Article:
Friday, June 15, 2018

Rug Hooking on Display until June 28

Stop by to view Barbara Twigg's textured rug hooking pieces within the next two weeks! Her detailed work ranges from two-dimensional wall hangings to three-dimensional flowers and pillows. On display until June 28!

Thursday, May 03, 2018

On Display May 4 - June 28, 2018

Rug Hooking by Barbara Twigg
May 4, 2018 through June 28, 2018

"I began rug hooking over 26 years ago. When my twin boys were born, I did not have a rocking chair so my Grandmother gave me a beautiful old Stottlemyer rocking chair along with a rug that always sat in front. My Grandmother told me that my Great-grandmother made the rug. It was a geometric pattern with lots of bright colors. I didn’t understand how it was made just that I loved it. A couple of years later I found someone demonstrating at a local craft show how to make these beautiful rugs. I began taking classes and was “hooked”.

Rug hooking is a process of pulling different sizes, colors and textures of strips of fabric (usually wool) through a backing into loops to make a design. It has existed in the US for over 200 years. These designs were made out of whatever fabric and backing were available and used to cover the floors and sometimes even the bed.  Today they are often used on the wall as a work of art.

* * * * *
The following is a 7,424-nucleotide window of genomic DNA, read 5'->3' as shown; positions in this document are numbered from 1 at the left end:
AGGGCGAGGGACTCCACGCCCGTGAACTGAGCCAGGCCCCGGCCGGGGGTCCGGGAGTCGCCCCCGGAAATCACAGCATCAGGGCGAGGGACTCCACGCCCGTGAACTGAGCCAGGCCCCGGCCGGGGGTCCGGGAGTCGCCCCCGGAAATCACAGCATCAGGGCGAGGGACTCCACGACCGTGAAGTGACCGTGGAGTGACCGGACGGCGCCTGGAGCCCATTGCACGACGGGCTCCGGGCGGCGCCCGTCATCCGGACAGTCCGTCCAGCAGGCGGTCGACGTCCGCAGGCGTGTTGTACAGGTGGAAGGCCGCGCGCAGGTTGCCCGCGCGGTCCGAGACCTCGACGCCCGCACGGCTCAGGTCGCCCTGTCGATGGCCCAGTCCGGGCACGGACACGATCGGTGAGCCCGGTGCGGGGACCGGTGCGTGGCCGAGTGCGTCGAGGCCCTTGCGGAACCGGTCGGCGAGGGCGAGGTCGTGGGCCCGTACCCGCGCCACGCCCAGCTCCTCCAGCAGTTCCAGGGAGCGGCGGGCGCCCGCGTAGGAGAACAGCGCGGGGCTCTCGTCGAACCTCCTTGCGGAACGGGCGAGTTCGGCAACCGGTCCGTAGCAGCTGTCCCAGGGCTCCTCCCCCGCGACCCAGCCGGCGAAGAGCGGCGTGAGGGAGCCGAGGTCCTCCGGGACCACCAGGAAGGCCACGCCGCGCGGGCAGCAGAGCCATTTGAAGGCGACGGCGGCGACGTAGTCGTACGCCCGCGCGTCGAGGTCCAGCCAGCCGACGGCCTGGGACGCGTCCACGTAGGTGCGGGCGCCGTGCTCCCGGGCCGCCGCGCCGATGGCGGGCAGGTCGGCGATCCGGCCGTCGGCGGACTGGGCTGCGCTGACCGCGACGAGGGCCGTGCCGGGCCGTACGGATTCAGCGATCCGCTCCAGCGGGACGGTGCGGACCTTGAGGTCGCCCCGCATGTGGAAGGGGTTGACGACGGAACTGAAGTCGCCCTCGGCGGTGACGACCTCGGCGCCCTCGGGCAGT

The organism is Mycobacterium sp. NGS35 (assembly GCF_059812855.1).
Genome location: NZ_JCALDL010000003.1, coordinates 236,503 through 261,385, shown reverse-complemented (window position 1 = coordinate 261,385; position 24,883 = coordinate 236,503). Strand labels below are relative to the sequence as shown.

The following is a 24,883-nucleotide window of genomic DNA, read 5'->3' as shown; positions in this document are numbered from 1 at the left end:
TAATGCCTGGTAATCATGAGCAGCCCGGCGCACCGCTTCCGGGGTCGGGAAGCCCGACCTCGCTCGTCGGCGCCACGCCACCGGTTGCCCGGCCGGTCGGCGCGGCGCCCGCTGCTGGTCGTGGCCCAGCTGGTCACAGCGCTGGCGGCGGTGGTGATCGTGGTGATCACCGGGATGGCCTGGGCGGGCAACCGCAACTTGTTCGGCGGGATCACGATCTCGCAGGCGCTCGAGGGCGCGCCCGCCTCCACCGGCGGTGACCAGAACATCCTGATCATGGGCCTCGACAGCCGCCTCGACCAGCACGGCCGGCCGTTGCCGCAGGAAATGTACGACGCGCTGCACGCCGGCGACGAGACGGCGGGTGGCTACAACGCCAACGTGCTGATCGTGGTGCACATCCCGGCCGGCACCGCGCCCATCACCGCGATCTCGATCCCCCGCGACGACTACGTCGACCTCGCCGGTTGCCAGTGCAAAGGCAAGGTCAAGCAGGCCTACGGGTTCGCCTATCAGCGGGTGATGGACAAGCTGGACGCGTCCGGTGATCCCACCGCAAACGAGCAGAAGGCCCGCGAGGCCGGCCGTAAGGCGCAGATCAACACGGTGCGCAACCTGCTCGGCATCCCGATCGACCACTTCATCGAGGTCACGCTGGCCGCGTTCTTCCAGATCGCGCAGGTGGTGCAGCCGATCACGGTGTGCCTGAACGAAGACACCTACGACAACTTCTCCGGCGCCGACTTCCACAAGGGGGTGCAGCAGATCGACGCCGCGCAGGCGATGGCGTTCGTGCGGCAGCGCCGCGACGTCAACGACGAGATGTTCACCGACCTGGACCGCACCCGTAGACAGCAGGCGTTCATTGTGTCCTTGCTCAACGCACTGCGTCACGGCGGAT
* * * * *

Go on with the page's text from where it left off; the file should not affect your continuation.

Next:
A few years ago I became McGown certified to teach rug hooking. I teach at a local shop in Frederick, MD called Primitive Homespuns Wool and Needleworks. I am also very active in our local rug hooking guild and love to demonstrate rug hooking at the local ag expo, fair, guild or really to anyone who has an interest. I have participated in many craft shows over the years and currently participate in two a year with a friend:  Boonsboro Days in Boonsboro, MD and at the mill at Waterford in Waterford, VA."
Barbara Twigg

Connect with Barb:  

Friday, April 20, 2018

Currently On Display

March 2, 2018 - April 30, 2018
Debut Exhibition!
by Jim Klumpner

"I have drawn with pens and pencils all my life but started painting only two and a half years ago.  I am untutored in art and prefer to stay that way — at least for the present. For now, I would rather paint than take painting lessons.
There is a certain liberation that comes with being unschooled.  Lack of training forces me to experiment, and paintings typically take about a month to complete.  This opens the door to happy accidents, i.e. unintended results that enhance a work rather than diminish it.  Without schooling, one can’t knowingly make any mistakes.

These works have no titles.  Rather, they invite viewers to tell their own stories about what the surreal images signify.  When my works succeed, they enlist viewers’ own creativity in giving meaning to the strangeness.  They are like Rorschach tests, but without diagnostic purpose.

Before turning to art in retirement, I worked as an economist at the Commerce Department, the Joint Economic Committee of Congress, the House Budget Committee and the Senate Budget Committee.  I also wrote a book, Spoiling Affluence:  How Market Prosperity Limits Market Satisfactions (available from  And for 22 years, I directed Polyhymnia, an a cappella chamber choir, which I founded and which continues to charm Washington-area audiences under new leadership."
Connect with Jim: